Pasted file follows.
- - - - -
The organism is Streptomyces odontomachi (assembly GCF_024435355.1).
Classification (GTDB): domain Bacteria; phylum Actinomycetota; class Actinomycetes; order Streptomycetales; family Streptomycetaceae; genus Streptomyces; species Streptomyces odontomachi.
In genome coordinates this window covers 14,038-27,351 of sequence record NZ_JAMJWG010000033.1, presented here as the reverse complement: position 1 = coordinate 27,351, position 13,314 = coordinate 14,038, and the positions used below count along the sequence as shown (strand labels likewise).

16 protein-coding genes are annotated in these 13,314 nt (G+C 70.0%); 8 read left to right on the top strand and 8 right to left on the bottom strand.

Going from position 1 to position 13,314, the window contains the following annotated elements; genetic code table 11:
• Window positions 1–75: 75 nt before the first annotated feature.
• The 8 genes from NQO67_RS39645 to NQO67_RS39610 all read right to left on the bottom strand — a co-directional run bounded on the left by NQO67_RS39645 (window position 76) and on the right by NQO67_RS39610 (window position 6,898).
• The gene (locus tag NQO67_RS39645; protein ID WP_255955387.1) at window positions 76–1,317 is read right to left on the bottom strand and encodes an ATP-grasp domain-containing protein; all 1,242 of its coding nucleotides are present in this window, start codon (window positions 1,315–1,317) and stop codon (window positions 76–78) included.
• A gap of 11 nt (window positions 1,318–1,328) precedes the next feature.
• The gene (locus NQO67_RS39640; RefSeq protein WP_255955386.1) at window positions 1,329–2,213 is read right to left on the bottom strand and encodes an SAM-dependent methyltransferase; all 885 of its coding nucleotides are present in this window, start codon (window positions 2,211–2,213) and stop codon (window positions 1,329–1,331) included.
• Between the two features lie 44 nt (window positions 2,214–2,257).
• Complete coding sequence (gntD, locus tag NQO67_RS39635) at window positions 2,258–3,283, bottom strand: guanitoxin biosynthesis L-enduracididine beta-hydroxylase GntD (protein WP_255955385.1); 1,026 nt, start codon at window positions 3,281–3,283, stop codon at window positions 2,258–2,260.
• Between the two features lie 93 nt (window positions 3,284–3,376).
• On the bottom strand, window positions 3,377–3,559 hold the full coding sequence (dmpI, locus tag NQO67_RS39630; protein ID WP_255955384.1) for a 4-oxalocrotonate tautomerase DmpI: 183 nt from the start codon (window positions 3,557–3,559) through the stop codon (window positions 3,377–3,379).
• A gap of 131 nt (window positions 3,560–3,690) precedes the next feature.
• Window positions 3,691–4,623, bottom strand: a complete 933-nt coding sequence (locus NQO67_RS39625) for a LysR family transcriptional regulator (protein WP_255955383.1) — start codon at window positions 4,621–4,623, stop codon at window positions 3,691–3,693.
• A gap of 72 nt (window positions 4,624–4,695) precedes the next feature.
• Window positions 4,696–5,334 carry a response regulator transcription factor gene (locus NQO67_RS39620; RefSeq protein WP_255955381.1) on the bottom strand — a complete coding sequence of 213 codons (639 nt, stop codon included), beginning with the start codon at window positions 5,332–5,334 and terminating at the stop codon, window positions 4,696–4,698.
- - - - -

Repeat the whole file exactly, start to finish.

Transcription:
The organism is Streptomyces odontomachi (assembly GCF_024435355.1).
Classification (GTDB): domain Bacteria; phylum Actinomycetota; class Actinomycetes; order Streptomycetales; family Streptomycetaceae; genus Streptomyces; species Streptomyces odontomachi.
In genome coordinates this window covers 14,038-27,351 of sequence record NZ_JAMJWG010000033.1, presented here as the reverse complement: position 1 = coordinate 27,351, position 13,314 = coordinate 14,038, and the positions used below count along the sequence as shown (strand labels likewise).

16 protein-coding genes are annotated in these 13,314 nt (G+C 70.0%); 8 read left to right on the top strand and 8 right to left on the bottom strand.

Going from position 1 to position 13,314, the window contains the following annotated elements; genetic code table 11:
• Window positions 1–75: 75 nt before the first annotated feature.
• The 8 genes from NQO67_RS39645 to NQO67_RS39610 all read right to left on the bottom strand — a co-directional run bounded on the left by NQO67_RS39645 (window position 76) and on the right by NQO67_RS39610 (window position 6,898).
• The gene (locus tag NQO67_RS39645; protein ID WP_255955387.1) at window positions 76–1,317 is read right to left on the bottom strand and encodes an ATP-grasp domain-containing protein; all 1,242 of its coding nucleotides are present in this window, start codon (window positions 1,315–1,317) and stop codon (window positions 76–78) included.
• A gap of 11 nt (window positions 1,318–1,328) precedes the next feature.
• The gene (locus NQO67_RS39640; RefSeq protein WP_255955386.1) at window positions 1,329–2,213 is read right to left on the bottom strand and encodes an SAM-dependent methyltransferase; all 885 of its coding nucleotides are present in this window, start codon (window positions 2,211–2,213) and stop codon (window positions 1,329–1,331) included.
• Between the two features lie 44 nt (window positions 2,214–2,257).
• Complete coding sequence (gntD, locus tag NQO67_RS39635) at window positions 2,258–3,283, bottom strand: guanitoxin biosynthesis L-enduracididine beta-hydroxylase GntD (protein WP_255955385.1); 1,026 nt, start codon at window positions 3,281–3,283, stop codon at window positions 2,258–2,260.
• Between the two features lie 93 nt (window positions 3,284–3,376).
• On the bottom strand, window positions 3,377–3,559 hold the full coding sequence (dmpI, locus tag NQO67_RS39630; protein ID WP_255955384.1) for a 4-oxalocrotonate tautomerase DmpI: 183 nt from the start codon (window positions 3,557–3,559) through the stop codon (window positions 3,377–3,379).
• A gap of 131 nt (window positions 3,560–3,690) precedes the next feature.
• Window positions 3,691–4,623, bottom strand: a complete 933-nt coding sequence (locus NQO67_RS39625) for a LysR family transcriptional regulator (protein WP_255955383.1) — start codon at window positions 4,621–4,623, stop codon at window positions 3,691–3,693.
• A gap of 72 nt (window positions 4,624–4,695) precedes the next feature.
• Window positions 4,696–5,334 carry a response regulator transcription factor gene (locus NQO67_RS39620; RefSeq protein WP_255955381.1) on the bottom strand — a complete coding sequence of 213 codons (639 nt, stop codon included), beginning with the start codon at window positions 5,332–5,334 and terminating at the stop codon, window positions 4,696–4,698.